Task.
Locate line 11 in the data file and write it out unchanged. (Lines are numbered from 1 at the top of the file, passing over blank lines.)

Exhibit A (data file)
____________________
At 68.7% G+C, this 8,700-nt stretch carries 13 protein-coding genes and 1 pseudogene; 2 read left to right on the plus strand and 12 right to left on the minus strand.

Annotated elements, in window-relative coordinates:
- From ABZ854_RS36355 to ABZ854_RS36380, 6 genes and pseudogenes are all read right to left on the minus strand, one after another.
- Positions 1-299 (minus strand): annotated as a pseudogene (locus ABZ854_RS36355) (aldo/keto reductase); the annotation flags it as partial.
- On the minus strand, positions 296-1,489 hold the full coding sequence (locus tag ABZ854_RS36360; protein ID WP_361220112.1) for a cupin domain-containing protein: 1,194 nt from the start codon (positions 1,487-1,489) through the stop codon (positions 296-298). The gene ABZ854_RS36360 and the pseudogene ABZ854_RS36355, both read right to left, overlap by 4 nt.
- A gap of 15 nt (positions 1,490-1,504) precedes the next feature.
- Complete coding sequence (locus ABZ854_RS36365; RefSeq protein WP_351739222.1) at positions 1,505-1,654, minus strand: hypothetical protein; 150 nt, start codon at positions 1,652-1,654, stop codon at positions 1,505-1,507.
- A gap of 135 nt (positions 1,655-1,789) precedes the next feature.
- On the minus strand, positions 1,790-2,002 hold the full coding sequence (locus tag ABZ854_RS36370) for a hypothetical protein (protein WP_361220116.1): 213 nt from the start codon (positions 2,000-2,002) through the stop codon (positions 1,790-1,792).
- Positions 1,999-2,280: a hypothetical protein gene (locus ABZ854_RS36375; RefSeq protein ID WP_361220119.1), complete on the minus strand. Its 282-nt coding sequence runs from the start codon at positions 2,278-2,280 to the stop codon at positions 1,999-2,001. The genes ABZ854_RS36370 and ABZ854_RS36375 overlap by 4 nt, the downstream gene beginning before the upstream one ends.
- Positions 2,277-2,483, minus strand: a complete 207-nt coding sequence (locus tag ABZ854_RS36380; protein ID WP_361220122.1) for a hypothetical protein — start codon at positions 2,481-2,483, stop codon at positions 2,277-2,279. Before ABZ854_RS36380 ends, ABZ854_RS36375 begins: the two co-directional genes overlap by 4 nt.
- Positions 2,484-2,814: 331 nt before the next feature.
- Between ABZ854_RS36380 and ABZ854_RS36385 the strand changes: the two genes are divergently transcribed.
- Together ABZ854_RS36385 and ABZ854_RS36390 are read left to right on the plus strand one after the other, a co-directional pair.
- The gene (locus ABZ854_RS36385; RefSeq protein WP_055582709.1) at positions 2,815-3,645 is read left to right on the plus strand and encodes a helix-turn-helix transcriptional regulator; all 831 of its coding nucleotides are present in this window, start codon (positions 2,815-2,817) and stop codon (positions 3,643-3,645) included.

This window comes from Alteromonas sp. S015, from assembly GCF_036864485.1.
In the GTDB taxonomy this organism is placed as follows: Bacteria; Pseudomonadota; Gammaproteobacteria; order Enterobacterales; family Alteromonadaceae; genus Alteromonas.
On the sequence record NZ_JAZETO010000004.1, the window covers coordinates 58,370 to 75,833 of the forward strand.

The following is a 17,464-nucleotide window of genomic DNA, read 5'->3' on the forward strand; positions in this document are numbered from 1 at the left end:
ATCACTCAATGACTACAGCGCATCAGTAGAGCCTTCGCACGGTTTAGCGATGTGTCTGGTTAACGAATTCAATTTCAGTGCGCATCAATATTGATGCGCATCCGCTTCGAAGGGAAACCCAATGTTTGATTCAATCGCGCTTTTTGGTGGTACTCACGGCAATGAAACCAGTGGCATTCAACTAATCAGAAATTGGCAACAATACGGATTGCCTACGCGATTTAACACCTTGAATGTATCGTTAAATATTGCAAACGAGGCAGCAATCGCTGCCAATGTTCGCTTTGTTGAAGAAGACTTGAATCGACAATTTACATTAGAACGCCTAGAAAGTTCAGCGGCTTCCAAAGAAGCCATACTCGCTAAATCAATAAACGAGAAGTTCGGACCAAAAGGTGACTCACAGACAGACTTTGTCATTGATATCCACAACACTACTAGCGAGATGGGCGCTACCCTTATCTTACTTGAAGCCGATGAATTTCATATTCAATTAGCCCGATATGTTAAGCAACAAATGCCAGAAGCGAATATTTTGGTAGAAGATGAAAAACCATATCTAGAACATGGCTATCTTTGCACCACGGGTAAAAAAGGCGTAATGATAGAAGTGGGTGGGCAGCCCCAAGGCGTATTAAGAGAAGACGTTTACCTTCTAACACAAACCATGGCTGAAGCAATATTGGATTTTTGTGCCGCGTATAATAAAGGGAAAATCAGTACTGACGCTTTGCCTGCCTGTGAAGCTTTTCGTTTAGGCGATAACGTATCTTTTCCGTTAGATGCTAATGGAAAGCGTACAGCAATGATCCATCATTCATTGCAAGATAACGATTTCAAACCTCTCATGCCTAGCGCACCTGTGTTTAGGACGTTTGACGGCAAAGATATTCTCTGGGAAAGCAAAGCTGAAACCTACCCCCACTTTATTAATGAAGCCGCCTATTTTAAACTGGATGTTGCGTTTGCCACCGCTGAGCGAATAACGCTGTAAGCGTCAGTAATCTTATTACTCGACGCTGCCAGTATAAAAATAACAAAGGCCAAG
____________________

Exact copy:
- Positions 2,277-2,483, minus strand: a complete 207-nt coding sequence (locus tag ABZ854_RS36380; protein ID WP_361220122.1) for a hypothetical protein — start codon at positions 2,481-2,483, stop codon at positions 2,277-2,279. Before ABZ854_RS36380 ends, ABZ854_RS36375 begins: the two co-directional genes overlap by 4 nt.